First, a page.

Bloomington’s city council voted 9–0 on Wednesday night to approve a tax abatement for Catalent in exchange for a capital investment of $350 million and 1,000 new jobs.
Final approval will require a confirmatory vote on March 2, after a public hearing.
The additional jobs would grow the pharmaceutical company’s local workforce by about one-third.
Catalent is looking to spend about $10 million on development of real property, possibly by buying more land. The other $340 million would be invested in personal property, which includes all the non-permanent fixtures inside a building, like manufacturing equipment.
The investment by the pharmaceutical company would be contingent on a tax abatement on the additional value for both real and personal property. Real property would be abated at a rate of 50 percent a year for 10 years, making a total of $826,760 in additional paid property taxes and $826,760 in abatement.
The bigger break comes for the personal property, which is 90 percent for 20 years, and totals an estimated $43,450,785 in abated taxes, which is calculated to have a net present value of about $28.4 million.
Because tax increment finance (TIF) capture is calculated on real property but not personal property, the impact of the abatement on TIF revenue would not be significant.
In the state of Indiana, the tax abatements don’t have an impact on the tax levy, that is, the amount of taxes collected by local governments. But an abatement does have an impact on how the tax burden is distributed across different taxpayers.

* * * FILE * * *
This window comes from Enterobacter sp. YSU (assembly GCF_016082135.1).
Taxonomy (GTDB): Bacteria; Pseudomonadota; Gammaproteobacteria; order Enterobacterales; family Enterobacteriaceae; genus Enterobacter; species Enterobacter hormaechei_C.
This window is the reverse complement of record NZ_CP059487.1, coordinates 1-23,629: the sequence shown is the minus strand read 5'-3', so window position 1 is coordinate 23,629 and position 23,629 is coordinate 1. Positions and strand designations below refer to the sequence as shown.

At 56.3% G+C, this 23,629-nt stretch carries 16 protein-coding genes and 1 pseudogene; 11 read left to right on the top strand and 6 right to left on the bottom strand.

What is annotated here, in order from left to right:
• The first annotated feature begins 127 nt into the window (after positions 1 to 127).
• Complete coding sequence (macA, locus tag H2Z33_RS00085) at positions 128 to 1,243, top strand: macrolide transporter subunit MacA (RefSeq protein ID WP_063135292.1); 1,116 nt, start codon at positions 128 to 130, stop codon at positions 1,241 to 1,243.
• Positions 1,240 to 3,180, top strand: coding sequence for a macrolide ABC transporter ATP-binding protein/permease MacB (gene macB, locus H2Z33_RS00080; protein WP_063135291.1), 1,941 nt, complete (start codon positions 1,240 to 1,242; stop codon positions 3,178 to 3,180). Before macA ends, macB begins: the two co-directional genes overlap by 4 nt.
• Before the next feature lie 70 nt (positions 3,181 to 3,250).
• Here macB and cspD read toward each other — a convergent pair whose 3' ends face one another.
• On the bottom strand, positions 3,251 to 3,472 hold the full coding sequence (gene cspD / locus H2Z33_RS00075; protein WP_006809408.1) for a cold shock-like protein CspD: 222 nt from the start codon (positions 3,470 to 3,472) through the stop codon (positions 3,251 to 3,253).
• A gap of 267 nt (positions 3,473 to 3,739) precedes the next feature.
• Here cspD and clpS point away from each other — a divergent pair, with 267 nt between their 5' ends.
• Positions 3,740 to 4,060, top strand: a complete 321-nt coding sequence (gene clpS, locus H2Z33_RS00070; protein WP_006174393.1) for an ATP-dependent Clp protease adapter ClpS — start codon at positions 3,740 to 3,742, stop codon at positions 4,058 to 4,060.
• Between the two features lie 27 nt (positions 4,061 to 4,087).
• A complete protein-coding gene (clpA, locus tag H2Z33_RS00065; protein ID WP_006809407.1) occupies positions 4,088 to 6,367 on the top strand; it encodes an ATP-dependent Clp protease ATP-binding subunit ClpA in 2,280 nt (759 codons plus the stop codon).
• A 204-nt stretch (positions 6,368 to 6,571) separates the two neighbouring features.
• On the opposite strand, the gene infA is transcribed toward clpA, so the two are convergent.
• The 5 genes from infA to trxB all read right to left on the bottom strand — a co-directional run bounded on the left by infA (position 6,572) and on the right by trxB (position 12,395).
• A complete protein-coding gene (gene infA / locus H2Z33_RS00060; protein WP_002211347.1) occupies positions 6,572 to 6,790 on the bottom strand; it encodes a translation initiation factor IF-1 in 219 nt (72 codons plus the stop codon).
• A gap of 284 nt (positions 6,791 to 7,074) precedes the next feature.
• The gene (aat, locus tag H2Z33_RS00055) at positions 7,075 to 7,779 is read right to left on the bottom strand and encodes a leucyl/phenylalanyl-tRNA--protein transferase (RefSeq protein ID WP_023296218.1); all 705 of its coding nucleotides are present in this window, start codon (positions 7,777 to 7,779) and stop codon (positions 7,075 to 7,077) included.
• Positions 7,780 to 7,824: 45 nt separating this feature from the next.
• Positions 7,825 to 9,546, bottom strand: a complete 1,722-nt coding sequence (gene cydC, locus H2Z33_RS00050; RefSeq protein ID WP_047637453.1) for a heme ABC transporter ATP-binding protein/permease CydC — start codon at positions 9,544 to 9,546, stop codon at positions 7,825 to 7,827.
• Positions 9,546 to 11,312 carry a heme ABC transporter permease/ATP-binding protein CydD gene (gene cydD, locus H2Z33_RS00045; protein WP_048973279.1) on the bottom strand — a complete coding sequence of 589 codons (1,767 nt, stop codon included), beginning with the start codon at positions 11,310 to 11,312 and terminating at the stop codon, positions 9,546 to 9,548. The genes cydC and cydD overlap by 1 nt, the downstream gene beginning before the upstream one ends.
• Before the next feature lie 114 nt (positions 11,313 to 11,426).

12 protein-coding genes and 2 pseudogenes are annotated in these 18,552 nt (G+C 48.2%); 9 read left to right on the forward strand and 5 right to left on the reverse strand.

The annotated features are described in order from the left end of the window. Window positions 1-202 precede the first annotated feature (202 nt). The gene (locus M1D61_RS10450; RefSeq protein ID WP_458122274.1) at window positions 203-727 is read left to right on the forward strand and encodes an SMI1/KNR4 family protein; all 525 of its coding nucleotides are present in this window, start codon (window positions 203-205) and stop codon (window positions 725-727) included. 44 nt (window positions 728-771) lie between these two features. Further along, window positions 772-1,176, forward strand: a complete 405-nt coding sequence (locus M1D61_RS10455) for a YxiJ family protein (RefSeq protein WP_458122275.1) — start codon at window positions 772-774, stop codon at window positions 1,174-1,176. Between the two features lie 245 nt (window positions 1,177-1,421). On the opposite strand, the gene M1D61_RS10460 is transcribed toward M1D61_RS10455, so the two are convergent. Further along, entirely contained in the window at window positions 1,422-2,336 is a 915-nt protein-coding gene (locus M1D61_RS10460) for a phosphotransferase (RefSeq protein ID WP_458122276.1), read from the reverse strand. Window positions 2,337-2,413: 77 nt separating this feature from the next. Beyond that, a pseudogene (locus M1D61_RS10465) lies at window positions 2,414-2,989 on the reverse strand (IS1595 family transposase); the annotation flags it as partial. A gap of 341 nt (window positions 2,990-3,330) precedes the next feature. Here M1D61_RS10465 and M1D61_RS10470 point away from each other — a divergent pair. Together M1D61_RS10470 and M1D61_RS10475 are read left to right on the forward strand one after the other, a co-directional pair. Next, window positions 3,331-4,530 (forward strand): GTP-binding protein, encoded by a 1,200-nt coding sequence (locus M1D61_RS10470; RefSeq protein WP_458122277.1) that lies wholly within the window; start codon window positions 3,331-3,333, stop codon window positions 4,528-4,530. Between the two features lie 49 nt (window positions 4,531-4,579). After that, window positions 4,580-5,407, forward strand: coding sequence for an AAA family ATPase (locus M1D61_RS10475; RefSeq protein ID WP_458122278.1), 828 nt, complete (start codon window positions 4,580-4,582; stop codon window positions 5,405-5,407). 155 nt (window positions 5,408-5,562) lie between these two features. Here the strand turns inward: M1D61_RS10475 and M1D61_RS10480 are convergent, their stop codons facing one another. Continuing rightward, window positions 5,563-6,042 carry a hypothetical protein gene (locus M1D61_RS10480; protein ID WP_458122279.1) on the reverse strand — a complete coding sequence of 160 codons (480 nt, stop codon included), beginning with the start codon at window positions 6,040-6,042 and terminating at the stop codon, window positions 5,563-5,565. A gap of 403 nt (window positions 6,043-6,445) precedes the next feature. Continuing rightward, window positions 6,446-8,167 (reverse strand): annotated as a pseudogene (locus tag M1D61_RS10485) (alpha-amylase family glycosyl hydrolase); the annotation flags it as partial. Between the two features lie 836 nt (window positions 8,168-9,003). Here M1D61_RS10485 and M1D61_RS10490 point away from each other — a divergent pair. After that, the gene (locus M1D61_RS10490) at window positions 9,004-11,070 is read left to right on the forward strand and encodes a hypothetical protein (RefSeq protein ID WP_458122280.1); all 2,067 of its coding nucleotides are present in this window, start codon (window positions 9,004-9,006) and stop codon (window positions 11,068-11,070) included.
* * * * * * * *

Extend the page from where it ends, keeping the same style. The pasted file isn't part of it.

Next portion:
Councilmember Ron Smith was sanguine about the tax abatement. “I just think this is a fantastic opportunity,” Smith said.
Some councilmembers said they were voting yes Wednesday night, but seemed to leave open the possibility of voting no two weeks from now. Their concerns included: some skepticism about the “but for” criterion for tax abatements; the ability of Bloomington’s market to absorb the demand for additional housing; and the diminished income tax benefit of the new jobs due to out-of-county location of workers.
A part of Catalent’s pitch for the abatement includes the idea that Bloomington is one of a few different places in the country where the pharmaceutical company is considering expansion. That is, Bloomington is in competition with other places for Catalent’s investment.
Competition with other locations feeds into the standard argument companies make for tax abatements: The investment that the company is proposing will not happen “but for” the tax break offered by a municipality.
On Wednesday night, councilmember Matt Flaherty picked up on the “but for” concept by floating the idea that Indiana’s overall corporate tax climate is already favorable, compared to the location of some of the other existing Catalent facilities. Catalent has biotherapeutics facilities in Kansas City, Missouri; Madison, Wisconsin; Morrisville, North Carolina; and Emeryville, California.
Flaherty said, “We should be thinking about what other corporate income tax rates are—for instance, I think ours is 5.5 percent. Wisconsin’s is 7.9 percent.” Responding to Flaherty was Jacob Everett, who is a consultant for Catalent on site selection. Everett said there are places that don’t tax manufacturing equipment at all, which in Indiana is taxed as personal property. Everett said, “Certainly the tax climate as a whole is complex. And there’s a lot of layers.”